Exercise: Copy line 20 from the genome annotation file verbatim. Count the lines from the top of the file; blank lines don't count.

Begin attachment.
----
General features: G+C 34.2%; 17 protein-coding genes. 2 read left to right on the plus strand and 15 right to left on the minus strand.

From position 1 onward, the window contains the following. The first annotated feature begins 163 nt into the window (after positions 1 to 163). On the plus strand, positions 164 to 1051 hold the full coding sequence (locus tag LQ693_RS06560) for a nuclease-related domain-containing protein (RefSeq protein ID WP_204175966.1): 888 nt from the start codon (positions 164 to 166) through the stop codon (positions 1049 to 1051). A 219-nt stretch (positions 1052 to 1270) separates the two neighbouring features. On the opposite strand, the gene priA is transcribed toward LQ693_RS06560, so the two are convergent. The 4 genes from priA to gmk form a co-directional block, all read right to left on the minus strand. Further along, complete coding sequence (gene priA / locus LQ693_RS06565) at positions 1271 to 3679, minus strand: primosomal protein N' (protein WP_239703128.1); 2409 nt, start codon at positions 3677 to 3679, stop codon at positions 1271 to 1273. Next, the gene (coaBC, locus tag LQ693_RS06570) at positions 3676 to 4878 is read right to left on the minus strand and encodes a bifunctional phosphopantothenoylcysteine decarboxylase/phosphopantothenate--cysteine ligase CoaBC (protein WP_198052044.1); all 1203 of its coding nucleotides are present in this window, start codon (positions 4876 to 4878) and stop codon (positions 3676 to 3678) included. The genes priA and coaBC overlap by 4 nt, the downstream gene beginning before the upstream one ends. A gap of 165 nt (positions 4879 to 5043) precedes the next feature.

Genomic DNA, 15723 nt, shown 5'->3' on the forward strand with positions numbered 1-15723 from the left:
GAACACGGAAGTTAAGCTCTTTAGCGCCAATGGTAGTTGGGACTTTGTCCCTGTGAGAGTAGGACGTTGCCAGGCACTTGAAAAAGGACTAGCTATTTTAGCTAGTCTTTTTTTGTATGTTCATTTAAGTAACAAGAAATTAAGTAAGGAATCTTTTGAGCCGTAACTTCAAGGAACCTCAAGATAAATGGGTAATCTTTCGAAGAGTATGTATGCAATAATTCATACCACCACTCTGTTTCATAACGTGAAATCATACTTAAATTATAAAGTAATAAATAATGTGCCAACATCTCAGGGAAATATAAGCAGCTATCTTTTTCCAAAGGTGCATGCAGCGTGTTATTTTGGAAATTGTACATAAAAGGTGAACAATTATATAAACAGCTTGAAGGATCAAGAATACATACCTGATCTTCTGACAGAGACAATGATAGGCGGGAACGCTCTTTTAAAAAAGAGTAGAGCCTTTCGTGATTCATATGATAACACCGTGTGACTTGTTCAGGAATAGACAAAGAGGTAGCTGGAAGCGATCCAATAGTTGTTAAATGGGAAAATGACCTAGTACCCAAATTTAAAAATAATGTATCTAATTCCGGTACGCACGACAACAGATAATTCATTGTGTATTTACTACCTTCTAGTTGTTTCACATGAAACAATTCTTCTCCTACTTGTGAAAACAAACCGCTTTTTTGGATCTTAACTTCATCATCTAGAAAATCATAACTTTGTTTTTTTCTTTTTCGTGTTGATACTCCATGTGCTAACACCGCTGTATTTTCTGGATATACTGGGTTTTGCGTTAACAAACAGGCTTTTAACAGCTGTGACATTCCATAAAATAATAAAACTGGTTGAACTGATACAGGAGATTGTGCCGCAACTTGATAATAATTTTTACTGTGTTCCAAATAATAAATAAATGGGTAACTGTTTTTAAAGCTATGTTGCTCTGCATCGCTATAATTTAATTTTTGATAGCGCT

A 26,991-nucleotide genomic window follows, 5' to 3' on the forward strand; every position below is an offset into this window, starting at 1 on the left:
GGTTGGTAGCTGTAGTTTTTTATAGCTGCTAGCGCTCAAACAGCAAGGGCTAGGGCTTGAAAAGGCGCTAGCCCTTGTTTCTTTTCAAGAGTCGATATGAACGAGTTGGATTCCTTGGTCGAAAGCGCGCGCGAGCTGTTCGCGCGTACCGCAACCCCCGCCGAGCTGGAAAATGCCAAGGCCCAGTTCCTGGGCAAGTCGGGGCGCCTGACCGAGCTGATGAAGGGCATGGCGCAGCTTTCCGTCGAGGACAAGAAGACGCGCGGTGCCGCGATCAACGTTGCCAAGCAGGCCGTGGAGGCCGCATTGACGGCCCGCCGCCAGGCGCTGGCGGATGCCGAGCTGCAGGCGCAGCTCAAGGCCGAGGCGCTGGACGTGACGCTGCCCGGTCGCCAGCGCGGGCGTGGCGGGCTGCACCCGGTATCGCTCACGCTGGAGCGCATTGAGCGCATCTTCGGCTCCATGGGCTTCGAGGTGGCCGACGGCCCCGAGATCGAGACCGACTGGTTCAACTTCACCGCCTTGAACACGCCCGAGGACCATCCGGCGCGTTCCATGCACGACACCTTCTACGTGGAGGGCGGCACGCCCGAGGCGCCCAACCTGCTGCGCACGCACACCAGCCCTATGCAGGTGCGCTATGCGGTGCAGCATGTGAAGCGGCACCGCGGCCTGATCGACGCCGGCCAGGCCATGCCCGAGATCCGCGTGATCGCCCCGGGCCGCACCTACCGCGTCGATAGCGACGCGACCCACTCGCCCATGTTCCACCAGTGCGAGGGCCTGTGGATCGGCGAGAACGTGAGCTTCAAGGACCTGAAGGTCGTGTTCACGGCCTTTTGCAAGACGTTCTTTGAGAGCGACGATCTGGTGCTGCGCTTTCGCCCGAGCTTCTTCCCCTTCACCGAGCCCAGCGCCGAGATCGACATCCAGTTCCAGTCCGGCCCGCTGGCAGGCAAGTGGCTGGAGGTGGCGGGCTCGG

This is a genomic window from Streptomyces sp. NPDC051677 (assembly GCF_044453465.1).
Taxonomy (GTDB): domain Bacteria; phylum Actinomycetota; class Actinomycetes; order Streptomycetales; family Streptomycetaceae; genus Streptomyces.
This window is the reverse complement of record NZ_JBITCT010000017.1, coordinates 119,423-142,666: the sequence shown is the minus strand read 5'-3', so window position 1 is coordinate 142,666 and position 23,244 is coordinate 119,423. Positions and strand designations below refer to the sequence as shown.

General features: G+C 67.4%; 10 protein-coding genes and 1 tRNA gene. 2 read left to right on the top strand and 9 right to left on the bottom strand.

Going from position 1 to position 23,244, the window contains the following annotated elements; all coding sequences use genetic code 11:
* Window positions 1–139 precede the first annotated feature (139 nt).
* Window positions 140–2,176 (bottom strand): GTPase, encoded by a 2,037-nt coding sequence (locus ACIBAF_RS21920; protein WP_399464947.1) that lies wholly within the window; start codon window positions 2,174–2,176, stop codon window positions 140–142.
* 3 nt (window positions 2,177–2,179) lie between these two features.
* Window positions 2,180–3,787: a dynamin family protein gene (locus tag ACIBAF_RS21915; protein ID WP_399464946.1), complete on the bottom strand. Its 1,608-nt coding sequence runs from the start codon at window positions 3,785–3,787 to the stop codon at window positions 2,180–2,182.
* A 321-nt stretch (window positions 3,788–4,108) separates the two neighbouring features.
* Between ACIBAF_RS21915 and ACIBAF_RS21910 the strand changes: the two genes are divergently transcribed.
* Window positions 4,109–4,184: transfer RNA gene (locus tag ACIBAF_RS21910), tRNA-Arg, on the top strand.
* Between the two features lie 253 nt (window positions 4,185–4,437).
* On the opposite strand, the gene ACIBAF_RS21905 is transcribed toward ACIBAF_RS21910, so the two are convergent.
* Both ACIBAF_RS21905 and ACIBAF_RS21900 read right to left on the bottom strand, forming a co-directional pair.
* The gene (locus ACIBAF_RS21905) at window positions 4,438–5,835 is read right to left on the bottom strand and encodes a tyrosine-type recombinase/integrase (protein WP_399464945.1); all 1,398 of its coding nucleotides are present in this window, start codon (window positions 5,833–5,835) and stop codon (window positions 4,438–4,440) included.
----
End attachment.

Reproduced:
* On the opposite strand, the gene ACIBAF_RS21905 is transcribed toward ACIBAF_RS21910, so the two are convergent.